Rockville City Council members were split on March 23, when they voted to give the city manager the ability to suspend laws during the coronavirus pandemic.
Now, the council wants to amend — or rescind — the ordinance to add a date that the city manager’s additional authority would end. If the council rescinds the law, it might vote on an entirely new one.
The newly approved law allows City Manager Rob DiSpirito to suspend certain laws “to the extent necessary to ensure the City government continues to function in a manner consistent with best practices identified by health authorities and the executive orders” of Gov. Larry Hogan during the public health emergency in the state.
Now, the council is considering putting a deadline on the ordinance to further define its limit. It might add a deadline of a few months in case the public health emergency lasts longer for financial reasons instead of public health concerns.
Debra Daniel, Rockville’s city attorney, previously gave the council examples of when DiSpirito might need to make an emergency decision. They included suspending the requirement for the financial advisory board to meet at City Hall and allowing bids to be submitted electronically instead of in a sealed envelope.
Another example that Newton provided was a resident’s question of whether recreational vehicles could be to quarantine infected family members.
The mayor and council voted 3-2 on March 23 to grant emergency powers to the city manager. Mayor Bridget Donnell Newton and Council Members Monique Ashton and Mark Pierzchala voting to pass it. They felt the legislation was reasonable and would let DiSpirito make decisions in case of an emergency related to the public health crisis
Council members Beryl Feinberg and David Myles voted against the law because they felt the city manager did not need additional powers to respond to public health needs. They also expressed concern over not having any involvement in certain decisions.
On Monday, council members discussed some amended language that Pierzchala proposed, including adding a deadline of six months or sooner if the state of emergency ends. They proposed clarifying what circumstances apply.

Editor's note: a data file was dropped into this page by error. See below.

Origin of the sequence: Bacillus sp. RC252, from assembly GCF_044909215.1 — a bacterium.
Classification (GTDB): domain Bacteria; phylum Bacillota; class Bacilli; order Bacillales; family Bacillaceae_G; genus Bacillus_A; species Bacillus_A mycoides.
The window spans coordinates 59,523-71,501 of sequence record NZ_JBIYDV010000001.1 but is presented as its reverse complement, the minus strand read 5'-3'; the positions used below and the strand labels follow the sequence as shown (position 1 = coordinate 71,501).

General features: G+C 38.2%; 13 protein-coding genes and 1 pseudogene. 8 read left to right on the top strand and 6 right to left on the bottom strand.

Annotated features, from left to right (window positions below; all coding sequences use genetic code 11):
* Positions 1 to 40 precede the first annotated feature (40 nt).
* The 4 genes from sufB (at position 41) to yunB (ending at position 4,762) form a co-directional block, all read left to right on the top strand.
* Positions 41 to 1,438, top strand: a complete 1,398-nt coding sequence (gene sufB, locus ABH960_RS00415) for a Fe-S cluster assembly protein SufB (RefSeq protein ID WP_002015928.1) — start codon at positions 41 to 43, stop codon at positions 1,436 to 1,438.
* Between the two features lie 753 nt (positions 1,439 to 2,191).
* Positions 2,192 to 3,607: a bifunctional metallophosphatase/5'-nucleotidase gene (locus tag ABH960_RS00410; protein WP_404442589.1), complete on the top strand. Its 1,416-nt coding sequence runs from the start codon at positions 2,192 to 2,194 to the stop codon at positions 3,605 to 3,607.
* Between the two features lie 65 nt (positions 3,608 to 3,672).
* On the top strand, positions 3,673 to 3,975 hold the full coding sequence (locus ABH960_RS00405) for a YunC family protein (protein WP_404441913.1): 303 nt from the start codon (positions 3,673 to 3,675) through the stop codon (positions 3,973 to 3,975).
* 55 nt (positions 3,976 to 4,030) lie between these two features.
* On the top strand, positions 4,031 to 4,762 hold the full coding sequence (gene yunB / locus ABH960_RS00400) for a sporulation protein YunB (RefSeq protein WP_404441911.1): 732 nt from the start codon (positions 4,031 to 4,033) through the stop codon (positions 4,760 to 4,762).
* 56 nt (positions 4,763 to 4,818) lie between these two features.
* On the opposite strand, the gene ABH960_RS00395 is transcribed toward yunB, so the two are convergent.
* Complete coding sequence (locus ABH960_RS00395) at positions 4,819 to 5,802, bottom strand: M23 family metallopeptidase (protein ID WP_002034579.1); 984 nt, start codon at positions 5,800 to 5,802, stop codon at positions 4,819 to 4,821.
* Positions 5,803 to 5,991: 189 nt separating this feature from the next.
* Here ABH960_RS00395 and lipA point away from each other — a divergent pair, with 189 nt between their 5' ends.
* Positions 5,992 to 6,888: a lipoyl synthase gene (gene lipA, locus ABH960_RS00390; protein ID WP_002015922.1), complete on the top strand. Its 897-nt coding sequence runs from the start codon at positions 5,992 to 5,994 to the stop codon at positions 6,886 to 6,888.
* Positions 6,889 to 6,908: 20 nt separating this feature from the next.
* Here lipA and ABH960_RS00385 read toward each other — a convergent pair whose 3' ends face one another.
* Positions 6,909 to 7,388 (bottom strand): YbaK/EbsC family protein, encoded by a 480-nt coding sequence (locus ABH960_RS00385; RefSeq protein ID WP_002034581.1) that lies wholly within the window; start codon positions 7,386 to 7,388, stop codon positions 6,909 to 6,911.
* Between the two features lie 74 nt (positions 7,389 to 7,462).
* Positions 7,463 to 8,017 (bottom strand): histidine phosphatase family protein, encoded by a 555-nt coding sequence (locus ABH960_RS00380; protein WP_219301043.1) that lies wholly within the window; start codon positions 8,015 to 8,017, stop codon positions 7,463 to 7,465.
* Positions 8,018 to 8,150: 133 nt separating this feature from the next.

Pierzchala proposed the changes to try to get a consensus on the council.
Myles suggested putting off a decision, so the council could digest the proposed amendments. The council agreed it would discuss potential amendments at its April 13 meeting.
Ashton said she would prefer a deadline of three months for the emergency powers, with the option to extend.
“The governor could keep a longer emergency for financial reasons versus public health reasons,” she said.
A definite deadline would the let council see if it was satisfied with how the law was used and evaluate whether to extend it.
Daniel said she would draft three different ordinances for the council to consider on April 13: one to rescind the initial ordinance, one to amend it and one to supersede it. At least four voters are needed to approve an amendment.
The majority of the language in the two draft ordinances that would amend and supersede the initial law would be similar. The council could decide what deadline it would like, Daniel said.
Feinberg asked if the council could reconsider the ordinance instead of making an amendment.
Daniel said reconsiderations are usually reserved for regulatory matters instead of legislative issues.
“It’s not really a reconsideration. You can rescind or amend it,” Daniel said. “It’s still an ordinance that you’re adopting to rescind a prior ordinance. Once an ordinance is adopted, it’s adopted.”
Even if the ordinance were rescinded, it would still be recorded as a previous law and wouldn’t “disappear,” she said.
Briana Adhikusuma can be reached at firstname.lastname@example.org.